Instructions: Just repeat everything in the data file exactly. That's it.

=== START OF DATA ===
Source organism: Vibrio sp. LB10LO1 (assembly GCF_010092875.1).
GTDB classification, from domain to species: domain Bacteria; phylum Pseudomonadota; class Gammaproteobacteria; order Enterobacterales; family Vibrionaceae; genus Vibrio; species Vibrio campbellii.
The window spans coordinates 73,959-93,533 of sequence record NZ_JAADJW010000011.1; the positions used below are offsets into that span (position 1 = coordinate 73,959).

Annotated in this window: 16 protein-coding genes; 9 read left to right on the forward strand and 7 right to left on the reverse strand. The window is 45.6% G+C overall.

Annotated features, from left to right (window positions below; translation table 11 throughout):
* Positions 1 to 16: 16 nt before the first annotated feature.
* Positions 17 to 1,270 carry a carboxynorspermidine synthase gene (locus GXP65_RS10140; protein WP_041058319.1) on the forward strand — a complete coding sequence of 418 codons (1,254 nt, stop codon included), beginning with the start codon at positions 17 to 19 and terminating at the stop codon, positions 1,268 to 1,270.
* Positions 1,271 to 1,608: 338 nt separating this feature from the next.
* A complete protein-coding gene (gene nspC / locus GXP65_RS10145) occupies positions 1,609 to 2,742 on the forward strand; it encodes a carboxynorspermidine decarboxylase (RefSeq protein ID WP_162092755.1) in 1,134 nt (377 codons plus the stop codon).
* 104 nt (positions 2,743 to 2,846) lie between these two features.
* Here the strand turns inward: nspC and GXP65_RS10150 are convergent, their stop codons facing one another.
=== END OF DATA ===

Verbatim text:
Source organism: Vibrio sp. LB10LO1 (assembly GCF_010092875.1).
GTDB classification, from domain to species: domain Bacteria; phylum Pseudomonadota; class Gammaproteobacteria; order Enterobacterales; family Vibrionaceae; genus Vibrio; species Vibrio campbellii.
The window spans coordinates 73,959-93,533 of sequence record NZ_JAADJW010000011.1; the positions used below are offsets into that span (position 1 = coordinate 73,959).

Annotated in this window: 16 protein-coding genes; 9 read left to right on the forward strand and 7 right to left on the reverse strand. The window is 45.6% G+C overall.

Annotated features, from left to right (window positions below; translation table 11 throughout):
* Positions 1 to 16: 16 nt before the first annotated feature.
* Positions 17 to 1,270 carry a carboxynorspermidine synthase gene (locus GXP65_RS10140; protein WP_041058319.1) on the forward strand — a complete coding sequence of 418 codons (1,254 nt, stop codon included), beginning with the start codon at positions 17 to 19 and terminating at the stop codon, positions 1,268 to 1,270.
* Positions 1,271 to 1,608: 338 nt separating this feature from the next.
* A complete protein-coding gene (gene nspC / locus GXP65_RS10145) occupies positions 1,609 to 2,742 on the forward strand; it encodes a carboxynorspermidine decarboxylase (RefSeq protein ID WP_162092755.1) in 1,134 nt (377 codons plus the stop codon).
* 104 nt (positions 2,743 to 2,846) lie between these two features.
* Here the strand turns inward: nspC and GXP65_RS10150 are convergent, their stop codons facing one another.